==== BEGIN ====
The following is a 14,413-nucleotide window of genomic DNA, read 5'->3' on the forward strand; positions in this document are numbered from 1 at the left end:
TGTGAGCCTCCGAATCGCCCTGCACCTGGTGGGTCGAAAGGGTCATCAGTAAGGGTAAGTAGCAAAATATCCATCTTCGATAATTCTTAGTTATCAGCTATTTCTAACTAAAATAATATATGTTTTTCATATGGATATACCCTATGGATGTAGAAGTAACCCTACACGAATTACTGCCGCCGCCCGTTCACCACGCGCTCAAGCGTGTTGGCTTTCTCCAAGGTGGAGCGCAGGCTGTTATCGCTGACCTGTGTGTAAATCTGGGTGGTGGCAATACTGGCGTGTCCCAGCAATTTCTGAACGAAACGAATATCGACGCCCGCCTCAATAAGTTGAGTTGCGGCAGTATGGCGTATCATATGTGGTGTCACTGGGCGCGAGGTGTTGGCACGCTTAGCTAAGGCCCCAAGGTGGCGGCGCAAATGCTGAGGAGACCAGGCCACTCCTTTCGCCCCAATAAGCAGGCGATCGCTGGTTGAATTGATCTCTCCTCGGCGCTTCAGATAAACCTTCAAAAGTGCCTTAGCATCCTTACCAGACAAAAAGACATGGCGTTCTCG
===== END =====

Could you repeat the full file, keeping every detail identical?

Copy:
The following is a 14,413-nucleotide window of genomic DNA, read 5'->3' on the forward strand; positions in this document are numbered from 1 at the left end:
TGTGAGCCTCCGAATCGCCCTGCACCTGGTGGGTCGAAAGGGTCATCAGTAAGGGTAAGTAGCAAAATATCCATCTTCGATAATTCTTAGTTATCAGCTATTTCTAACTAAAATAATATATGTTTTTCATATGGATATACCCTATGGATGTAGAAGTAACCCTACACGAATTACTGCCGCCGCCCGTTCACCACGCGCTCAAGCGTGTTGGCTTTCTCCAAGGTGGAGCGCAGGCTGTTATCGCTGACCTGTGTGTAAATCTGGGTGGTGGCAATACTGGCGTGTCCCAGCAATTTCTGAACGAAACGAATATCGACGCCCGCCTCAATAAGTTGAGTTGCGGCAGTATGGCGTATCATATGTGGTGTCACTGGGCGCGAGGTGTTGGCACGCTTAGCTAAGGCCCCAAGGTGGCGGCGCAAATGCTGAGGAGACCAGGCCACTCCTTTCGCCCCAATAAGCAGGCGATCGCTGGTTGAATTGATCTCTCCTCGGCGCTTCAGATAAACCTTCAAAAGTGCCTTAGCATCCTTACCAGACAAAAAGACATGGCGTTCTCG